Unfair Dismissal

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What is unfair dismissal?

Unfair dismissal occurs where an employer dismisses an employee, and:

What are the five potentially fair reasons for dismissal?

The five potentially fair reasons for dismissal are:

  1. Conduct – e.g. theft, violence, abuse of email procedures
  2. Capability – e.g. the employer considers the employee is not able to do the job properly
  3. Redundancy – e.g. the business closes, moves, or needs less employees to do certain work
  4. Statutory restriction – e.g. a lorry driver loses his or her licence
  5. Some other substantial reason – e.g. restructuring, a significant breakdown of relations, or the employee is in prison

What are the fair procedure rules?

Even when an employer can say a dismissal is potentially fair, they must carry out a fair procedure.  ACAS has a code of conduct for what it considers employers should do when dismissing for conduct or capability or for some other substantial reason.

Are there any time considerations?

Yes. Employees ​are required to have been employed for two years continuously in order to be eligible to bring a claim for ordinary unfair dismissal. This includes being employed part time.

There are strict time limits to bring a claim.

Constructive dismissal and unfair dismissal

Sometimes an employer’s behaviour is so bad that employees feel they have no choice but to leave (constructive dismissal). In certain circumstances, this situation can also lead to an unfair dismissal claim.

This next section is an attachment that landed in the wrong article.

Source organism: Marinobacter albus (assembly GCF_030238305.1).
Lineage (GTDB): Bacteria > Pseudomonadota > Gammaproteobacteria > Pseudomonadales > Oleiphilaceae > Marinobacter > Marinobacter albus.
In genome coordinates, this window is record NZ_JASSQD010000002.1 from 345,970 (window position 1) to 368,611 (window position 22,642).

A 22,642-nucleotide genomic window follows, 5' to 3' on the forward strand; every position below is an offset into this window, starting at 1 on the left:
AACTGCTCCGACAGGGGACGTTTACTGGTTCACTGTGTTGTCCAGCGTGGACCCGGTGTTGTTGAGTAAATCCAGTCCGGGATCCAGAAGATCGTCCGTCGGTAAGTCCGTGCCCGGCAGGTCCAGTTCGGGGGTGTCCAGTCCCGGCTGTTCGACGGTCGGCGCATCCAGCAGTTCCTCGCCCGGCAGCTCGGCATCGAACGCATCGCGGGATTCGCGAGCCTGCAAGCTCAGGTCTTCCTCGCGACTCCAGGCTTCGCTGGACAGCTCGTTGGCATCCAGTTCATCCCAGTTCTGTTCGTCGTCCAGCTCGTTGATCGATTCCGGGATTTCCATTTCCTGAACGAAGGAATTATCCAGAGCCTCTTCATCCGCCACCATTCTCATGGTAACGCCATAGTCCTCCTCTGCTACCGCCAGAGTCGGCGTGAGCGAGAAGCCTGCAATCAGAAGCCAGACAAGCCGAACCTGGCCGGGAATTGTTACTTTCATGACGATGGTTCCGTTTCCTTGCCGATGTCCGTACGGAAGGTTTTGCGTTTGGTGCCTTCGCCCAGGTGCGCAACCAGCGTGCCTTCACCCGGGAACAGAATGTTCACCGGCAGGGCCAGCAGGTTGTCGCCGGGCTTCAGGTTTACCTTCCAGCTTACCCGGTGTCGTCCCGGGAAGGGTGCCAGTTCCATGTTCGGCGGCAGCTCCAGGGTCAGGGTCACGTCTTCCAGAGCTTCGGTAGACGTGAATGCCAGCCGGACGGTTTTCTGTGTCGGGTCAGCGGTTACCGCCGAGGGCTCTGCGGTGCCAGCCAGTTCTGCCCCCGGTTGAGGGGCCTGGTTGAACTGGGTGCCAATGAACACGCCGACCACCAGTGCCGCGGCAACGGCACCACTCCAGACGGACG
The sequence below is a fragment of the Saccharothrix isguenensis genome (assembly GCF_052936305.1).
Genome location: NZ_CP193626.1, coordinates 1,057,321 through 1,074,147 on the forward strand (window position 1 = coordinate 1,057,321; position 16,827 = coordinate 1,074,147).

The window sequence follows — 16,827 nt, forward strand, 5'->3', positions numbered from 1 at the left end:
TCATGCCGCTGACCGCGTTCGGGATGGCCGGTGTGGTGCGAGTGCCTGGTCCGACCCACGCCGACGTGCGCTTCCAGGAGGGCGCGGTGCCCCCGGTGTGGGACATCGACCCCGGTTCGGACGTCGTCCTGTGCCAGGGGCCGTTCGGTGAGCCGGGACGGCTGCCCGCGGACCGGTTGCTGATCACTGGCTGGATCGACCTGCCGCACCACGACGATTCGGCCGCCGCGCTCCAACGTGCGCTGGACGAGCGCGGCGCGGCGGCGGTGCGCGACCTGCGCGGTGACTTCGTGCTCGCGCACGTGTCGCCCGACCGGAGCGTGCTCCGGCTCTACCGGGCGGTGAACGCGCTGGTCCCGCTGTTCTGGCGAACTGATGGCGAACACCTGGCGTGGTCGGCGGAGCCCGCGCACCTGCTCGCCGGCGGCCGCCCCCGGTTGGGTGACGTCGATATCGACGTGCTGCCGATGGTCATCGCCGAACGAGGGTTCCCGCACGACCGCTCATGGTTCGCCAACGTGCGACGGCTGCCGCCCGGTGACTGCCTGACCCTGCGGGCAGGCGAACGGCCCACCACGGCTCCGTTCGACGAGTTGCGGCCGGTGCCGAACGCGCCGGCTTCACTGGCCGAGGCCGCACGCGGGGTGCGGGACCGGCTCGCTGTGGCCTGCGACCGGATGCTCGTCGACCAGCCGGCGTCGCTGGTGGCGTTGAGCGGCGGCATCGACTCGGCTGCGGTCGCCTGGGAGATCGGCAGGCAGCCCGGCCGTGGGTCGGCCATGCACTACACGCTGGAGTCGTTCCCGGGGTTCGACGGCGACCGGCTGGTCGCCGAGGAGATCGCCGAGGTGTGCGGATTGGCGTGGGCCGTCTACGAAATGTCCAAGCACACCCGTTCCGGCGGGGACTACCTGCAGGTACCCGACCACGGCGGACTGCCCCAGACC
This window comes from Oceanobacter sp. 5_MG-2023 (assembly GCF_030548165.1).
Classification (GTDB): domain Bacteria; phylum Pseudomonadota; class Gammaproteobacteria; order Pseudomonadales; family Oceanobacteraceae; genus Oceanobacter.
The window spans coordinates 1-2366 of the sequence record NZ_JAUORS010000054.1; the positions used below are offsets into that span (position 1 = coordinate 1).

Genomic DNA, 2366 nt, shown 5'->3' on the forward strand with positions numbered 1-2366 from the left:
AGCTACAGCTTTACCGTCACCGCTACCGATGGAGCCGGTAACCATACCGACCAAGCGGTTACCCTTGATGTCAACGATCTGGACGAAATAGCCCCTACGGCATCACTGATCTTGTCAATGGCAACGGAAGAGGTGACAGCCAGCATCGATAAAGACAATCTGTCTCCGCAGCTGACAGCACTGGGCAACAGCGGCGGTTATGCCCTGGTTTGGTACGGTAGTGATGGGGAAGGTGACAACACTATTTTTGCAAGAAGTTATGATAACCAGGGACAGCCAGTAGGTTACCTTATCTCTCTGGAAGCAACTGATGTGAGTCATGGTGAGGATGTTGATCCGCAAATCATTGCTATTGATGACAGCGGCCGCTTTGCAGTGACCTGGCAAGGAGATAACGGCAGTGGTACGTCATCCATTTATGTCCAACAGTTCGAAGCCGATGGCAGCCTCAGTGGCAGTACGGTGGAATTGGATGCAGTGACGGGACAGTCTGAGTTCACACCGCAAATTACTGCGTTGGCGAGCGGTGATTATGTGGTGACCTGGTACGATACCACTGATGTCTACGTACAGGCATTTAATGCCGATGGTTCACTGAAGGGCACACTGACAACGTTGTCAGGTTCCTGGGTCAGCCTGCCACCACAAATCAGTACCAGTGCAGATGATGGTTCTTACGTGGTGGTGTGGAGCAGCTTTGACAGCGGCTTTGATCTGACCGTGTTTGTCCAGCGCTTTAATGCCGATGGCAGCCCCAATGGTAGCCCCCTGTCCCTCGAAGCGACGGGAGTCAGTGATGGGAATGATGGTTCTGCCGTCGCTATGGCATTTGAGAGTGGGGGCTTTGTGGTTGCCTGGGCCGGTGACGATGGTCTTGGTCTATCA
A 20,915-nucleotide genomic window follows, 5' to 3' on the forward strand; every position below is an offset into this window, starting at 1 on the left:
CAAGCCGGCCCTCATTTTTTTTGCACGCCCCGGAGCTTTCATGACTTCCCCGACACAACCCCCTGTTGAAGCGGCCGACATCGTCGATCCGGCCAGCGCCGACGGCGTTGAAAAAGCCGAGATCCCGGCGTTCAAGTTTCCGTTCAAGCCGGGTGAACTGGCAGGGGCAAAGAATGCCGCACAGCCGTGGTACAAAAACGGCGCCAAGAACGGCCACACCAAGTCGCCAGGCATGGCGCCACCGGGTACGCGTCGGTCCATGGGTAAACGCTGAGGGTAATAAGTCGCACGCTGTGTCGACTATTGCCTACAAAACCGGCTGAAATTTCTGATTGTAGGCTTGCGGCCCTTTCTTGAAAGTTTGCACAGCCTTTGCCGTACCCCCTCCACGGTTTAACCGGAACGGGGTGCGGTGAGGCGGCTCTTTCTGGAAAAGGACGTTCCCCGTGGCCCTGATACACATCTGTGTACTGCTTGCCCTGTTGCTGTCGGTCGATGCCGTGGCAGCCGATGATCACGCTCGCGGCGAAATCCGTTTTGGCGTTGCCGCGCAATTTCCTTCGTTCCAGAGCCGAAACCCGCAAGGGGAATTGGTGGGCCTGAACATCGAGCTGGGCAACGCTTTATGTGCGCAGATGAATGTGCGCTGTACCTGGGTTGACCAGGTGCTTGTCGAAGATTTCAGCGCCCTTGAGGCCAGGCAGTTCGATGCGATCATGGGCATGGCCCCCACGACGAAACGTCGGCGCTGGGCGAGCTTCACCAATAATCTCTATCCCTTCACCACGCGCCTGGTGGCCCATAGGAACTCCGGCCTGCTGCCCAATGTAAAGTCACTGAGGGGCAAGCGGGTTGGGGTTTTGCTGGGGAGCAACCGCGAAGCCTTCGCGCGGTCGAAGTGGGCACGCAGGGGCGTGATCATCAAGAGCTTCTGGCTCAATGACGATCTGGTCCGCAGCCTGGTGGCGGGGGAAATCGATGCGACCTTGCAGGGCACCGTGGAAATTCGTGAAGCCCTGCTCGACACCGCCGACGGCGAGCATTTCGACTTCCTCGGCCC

What remedies are available for unfair dismissal?

A tribunal can award compensation through the basic award and the compensatory award.

How basic awards works

The basic award provides an amount depending on the employee’s age and their length of time in employment. It is broken down as follows:

The maximum amount of years calculated is 20, and the level of a week’s pay is subject to statutory limits.

How compensatory awards work

Helping you decide on potential claims

If you receive a form of complaint, or ET1, it is important that you observe the time limits. A company usually has 28 days to respond, and extensions are granted only in exceptional circumstances.

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Getting In Touch

For more information on our Unfair Dismissal service, please contact Carol Shaw on 01295 204140 or email cshaw@se-law.co.uk

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